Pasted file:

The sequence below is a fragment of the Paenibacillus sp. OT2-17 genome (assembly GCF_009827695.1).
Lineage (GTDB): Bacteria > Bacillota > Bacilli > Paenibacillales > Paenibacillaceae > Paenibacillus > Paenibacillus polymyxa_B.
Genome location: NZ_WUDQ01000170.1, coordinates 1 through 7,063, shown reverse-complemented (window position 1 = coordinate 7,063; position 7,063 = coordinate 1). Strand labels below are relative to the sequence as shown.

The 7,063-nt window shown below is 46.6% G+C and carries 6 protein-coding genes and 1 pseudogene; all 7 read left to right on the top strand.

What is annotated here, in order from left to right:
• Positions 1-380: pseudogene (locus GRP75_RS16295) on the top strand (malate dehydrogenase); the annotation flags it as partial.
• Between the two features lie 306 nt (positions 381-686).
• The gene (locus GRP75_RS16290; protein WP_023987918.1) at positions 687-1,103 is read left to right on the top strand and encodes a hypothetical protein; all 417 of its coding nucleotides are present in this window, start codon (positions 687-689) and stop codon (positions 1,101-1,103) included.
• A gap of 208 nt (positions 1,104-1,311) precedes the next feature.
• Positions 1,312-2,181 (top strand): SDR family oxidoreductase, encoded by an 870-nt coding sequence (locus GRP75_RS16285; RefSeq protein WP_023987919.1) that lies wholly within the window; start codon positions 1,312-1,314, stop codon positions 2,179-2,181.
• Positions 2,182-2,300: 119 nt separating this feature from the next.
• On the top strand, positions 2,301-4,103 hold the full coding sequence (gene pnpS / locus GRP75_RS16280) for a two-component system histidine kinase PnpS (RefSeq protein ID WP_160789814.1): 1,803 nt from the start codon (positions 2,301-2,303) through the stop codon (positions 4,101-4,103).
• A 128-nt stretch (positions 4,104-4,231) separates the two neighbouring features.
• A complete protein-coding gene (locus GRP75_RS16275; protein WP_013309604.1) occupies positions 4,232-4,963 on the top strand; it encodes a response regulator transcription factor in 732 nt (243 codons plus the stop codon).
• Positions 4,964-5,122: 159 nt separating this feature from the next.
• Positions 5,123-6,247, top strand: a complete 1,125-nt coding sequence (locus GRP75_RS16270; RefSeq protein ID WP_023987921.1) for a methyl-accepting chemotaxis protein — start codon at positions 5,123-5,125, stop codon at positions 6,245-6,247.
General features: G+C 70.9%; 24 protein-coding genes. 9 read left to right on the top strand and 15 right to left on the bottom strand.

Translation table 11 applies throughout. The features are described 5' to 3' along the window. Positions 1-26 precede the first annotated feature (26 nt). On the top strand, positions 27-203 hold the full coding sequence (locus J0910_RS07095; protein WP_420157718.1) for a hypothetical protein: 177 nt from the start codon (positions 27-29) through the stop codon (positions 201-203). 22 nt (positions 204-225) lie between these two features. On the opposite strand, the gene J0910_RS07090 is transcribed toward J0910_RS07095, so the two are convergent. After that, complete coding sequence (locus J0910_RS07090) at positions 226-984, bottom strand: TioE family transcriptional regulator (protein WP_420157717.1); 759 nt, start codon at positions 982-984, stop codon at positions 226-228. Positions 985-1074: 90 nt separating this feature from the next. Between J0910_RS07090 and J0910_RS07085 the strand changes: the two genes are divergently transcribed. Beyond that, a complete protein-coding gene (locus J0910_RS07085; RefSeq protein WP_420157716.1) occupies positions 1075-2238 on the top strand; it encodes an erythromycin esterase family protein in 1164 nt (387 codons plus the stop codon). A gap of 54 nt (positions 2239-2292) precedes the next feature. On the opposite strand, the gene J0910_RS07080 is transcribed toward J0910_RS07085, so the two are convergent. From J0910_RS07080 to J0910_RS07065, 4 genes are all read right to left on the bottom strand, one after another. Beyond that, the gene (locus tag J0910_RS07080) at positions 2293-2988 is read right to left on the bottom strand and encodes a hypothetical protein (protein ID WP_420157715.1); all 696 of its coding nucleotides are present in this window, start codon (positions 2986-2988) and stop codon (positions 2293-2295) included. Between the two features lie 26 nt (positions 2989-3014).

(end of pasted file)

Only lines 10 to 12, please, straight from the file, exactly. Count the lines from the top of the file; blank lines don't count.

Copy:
• Positions 1,312-2,181 (top strand): SDR family oxidoreductase, encoded by an 870-nt coding sequence (locus GRP75_RS16285; RefSeq protein WP_023987919.1) that lies wholly within the window; start codon positions 1,312-1,314, stop codon positions 2,179-2,181.
• Positions 2,182-2,300: 119 nt separating this feature from the next.
• On the top strand, positions 2,301-4,103 hold the full coding sequence (gene pnpS / locus GRP75_RS16280) for a two-component system histidine kinase PnpS (RefSeq protein ID WP_160789814.1): 1,803 nt from the start codon (positions 2,301-2,303) through the stop codon (positions 4,101-4,103).